Homeland Security top officer to work on UN’s new global Internet rules
Lute confirmed to Reuters this week that she will offer the DHS her official resignation in the coming days and will exit the third-largest agency in the federal government to join the ranks of the UN. There, she says an interview published on Tuesday, she will pursue a role in international Internet affairs.
But as Lute leaves the DHS and takes up a job with a more global reach, she could be bringing with her an ideology about the Internet that doesn’t sit well with some: during her tenure in the Obama administration, Lute touted the president’s attempts to strengthening information sharing between the federal government and the private sector.
Lute has never lauded the idea of putting the government directly in charge of the Internet, and has in fact openly rejected the notion. On the other hand, though, she supports President Barack Obama’s recent cybersecurity executive order and has encouraged private companies to hand over user data to Uncle Sam.
Lute also hasn’t openly advocated for specific legislation, such as the Cyber Intelligence Sharing and Protection Act (CISPA) scheduled for debate later this week. She does, however, insist Congress works toward putting rules on the Web that would make the sharing of cyber threat data all the easier.
“Cybersecurity is a shared responsibility, and each of us has a role to play,” Lute testified just last month to Congress. “Emerging cyber threats require the engagement of our entire society — from government and law enforcement to the private sector and, most importantly, members of the public.”
“The success of our efforts to reduce cybersecurity risks depends on effective identification of cyber threats and vulnerabilities, analysis and enhanced information sharing between departments and agencies from all levels of government, the private sector, international entities and the American public,” she said.
Under Obama’s executive order, the DHS is tasked with setting up an infrastructure in which private businesses and government entities can share and compare cyber threat intelligence should they oblige to do so. But both the president and Lute alike have said that that isn’t enough. When Pres. Obama signed his executive order in February, he said that though that directive will “strengthen our cyber defenses by increasing information sharing, and developing standards to protect our national security, our jobs and our privacy,” more would be required.
“Congress must act as well, by passing legislation to give our government a greater capacity to secure our networks and deter attacks,” he said. Oh her part, Lute called Congress’ inability to enact a law like CISPA “incomprehensible.”
Now with CISPA scheduled to go up for a vote yet again — an attempt to pass it during the last Congressional session was unsuccessful — the future of the Internet in America could be drastically different. Civil liberty advocates and open Internet groups have condemned CISPA as being a tool that tears away at the right to privacy on the Web, and critics of the bill have warned of catastrophic consequences if it’s passed. When Lute transitions to the United Nations, she’ll likely bring with her the notion that governments and the private sector need more solid ties — and given the UN’s attempts to regulate the Internet on their own as of late, that ideology might be accepted with open arms.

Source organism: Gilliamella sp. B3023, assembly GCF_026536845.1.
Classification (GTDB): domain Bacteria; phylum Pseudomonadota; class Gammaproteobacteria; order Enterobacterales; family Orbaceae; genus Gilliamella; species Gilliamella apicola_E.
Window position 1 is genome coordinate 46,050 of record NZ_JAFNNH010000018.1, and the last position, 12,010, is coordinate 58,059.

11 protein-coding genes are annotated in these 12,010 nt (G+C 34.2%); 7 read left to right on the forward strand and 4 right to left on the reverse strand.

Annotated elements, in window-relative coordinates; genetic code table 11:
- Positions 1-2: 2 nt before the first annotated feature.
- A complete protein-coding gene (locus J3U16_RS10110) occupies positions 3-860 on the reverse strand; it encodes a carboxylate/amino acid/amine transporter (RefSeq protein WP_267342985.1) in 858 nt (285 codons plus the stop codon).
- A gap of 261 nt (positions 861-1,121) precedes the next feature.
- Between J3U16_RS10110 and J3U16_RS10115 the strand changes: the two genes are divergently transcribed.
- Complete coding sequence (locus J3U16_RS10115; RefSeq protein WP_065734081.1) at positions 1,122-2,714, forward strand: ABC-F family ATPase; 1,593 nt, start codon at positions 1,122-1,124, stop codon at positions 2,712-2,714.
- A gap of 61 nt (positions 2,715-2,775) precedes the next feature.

Just last December, the UN's International Telecommunications Union entertained a proposal to adopt deep packet inspection — a high-tech process of sifting through every bit and byte sent over the Internet in order to see what kind of data is being transmitted.
“The telecommunications standards arm of the UN has quietly endorsed the standardization of technologies that could give governments and companies the ability to sift through all of an Internet user’s traffic – including emails, banking transactions and voice calls – without adequate privacy safeguards,” warned the Center for Democracy and Technology amid last year’s discussion. “The move suggests that some governments hope for a world where even encrypted communications may not be safe from prying eyes.”
“DPI has the potential to be extremely privacy-invasive, to defy user expectations and to facilitate wiretapping,” explained the Washington, DC-based nonprofit that aims to keep the Internet “open, innovative and free.”
“The ITU-T standard barely acknowledges that DPI has privacy implications, let alone does it provide a thorough analysis of how the potential privacy threats associated with the technology might be mitigated.”
CNet tech reporter Declan McCullagh added to the debate that deep packet inspection has been used in the past to patrol the Web in countries where the government goes after citizens critical of their policies. Should the UN implement this technology, millions if not billions of humans across the globe could be spied on.
“One reason why deep packet inspection is so controversial is that it has been used by repressive regimes -- dozens of which are members of the ITU -- to conduct extensive surveillance against their own citizens,” McCullagh said.
Lute insists that the Internet needs to remain under civilian control, but does not shy away from plans that would let the government go after so-called computer criminals and cyber terrorists. She’s advocated for law enforcement agencies to have the ability to sift through transmissions, and even told Congress that the “government must engage to secure government systems, assist the private sector in securing itself, enforce the law and lay the policy foundation for future success.”
"We want to build the most secure cyber-economy on Earth," Lute said of the DHS. "We know what we need to do for that to happen, and the inability of legislation to pass to this point is inexplicable."
Now she will be taking that know-how to the world’s largest and foremost international organization.